Lived experience of emotional highs in experiential learning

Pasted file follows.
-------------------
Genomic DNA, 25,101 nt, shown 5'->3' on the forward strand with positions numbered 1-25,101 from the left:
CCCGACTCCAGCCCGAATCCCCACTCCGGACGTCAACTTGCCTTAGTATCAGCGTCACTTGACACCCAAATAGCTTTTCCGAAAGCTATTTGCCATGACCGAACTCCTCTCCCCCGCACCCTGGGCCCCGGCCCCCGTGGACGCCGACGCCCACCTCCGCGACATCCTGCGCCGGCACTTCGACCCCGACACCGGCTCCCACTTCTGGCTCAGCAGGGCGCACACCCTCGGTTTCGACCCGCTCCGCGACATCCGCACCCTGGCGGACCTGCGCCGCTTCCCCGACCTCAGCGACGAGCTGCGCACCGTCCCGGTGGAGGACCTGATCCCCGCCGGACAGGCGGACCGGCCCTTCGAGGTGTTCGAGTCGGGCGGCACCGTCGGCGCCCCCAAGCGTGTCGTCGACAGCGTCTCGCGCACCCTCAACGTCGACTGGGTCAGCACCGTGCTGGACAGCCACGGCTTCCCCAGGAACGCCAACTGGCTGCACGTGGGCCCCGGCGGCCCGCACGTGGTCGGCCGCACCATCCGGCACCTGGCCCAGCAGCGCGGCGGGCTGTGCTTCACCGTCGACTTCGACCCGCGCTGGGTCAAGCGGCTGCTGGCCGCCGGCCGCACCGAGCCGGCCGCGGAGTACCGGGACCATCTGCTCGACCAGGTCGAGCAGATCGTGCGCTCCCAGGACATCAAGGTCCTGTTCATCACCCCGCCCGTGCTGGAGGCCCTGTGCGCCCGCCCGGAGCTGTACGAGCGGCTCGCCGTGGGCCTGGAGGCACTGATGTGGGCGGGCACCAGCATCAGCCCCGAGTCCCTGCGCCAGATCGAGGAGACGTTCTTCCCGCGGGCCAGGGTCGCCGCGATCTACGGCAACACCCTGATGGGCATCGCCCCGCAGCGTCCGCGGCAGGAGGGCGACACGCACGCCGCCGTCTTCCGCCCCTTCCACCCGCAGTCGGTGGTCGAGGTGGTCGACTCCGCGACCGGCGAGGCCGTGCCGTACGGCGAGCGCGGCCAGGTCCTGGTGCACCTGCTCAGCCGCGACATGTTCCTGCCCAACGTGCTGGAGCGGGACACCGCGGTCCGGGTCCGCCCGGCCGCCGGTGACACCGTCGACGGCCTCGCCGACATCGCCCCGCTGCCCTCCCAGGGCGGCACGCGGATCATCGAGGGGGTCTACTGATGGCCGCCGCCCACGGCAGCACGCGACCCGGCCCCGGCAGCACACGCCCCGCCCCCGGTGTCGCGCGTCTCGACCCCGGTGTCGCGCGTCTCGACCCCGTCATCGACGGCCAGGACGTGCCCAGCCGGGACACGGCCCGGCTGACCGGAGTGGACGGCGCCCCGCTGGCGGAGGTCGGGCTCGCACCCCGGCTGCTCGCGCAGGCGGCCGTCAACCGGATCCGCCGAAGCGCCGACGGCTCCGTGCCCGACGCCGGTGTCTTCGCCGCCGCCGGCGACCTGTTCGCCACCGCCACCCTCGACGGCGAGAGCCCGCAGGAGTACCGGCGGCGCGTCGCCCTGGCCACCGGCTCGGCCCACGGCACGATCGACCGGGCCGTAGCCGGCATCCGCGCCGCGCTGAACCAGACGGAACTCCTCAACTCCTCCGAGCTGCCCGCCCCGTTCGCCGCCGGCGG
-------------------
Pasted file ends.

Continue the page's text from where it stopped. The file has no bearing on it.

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Despite knowing that positive emotional experiences tend to be beneficial for learning, our incomplete understanding of the emotional system rarely allows us to incorporate emotion adequately in real learning situations. The experience of emotional highs, as observed in experiential learning courses, has been selected as the phenomenon of the study. This thesis is concerned with developing a more sophisticated understanding of the phenomenon by studying the lived experience of emotional highs. Hermeneutic phenomenology has been selected as a suitable approach. This approach examines not only the perceived end-state of emotional highs that at times is considered as the whole emotion, but also recognises the events and processes that trigger this state. Understanding the interrelationship between triggers that gradually co-create the emotional high may help in understanding emotion not only as a ‘reaction’ or ‘end-state’, but highlight its interactive and constantly changing structure. The lived experiences of 21 Australian adult learners were examined. Learners participated in one of four 2–8 day experiential learning courses; three of which, including Outward Bound Australia courses, were partly held outdoors. Learners reflected and made sense of their lived experience through surveys and semi-structured interviews. As a result, 14 themes emerged to illuminate learners’ experiences. Based on these themes, three patterns: ‘Sense of clarity’, ‘Sense of balance’ and ‘Learning as a therapy’, were mapped to illustrate the particularities of emotional highs. The themes and patterns underpinned the reconsideration and development of a definition of emotional highs. Facilitators, educators, practitioners and scholars may find this study particularly useful for two main reasons. Firstly, emotional highs are seen as significant learning experiences. They may not work only as avenues to engage the learner to the learning process but also change the scope of the learning by making it more meaningful. Secondly, this study highlights the lived experiences of learners that at times can be taken for granted or become lost among the stakeholders involved in experiential learning.
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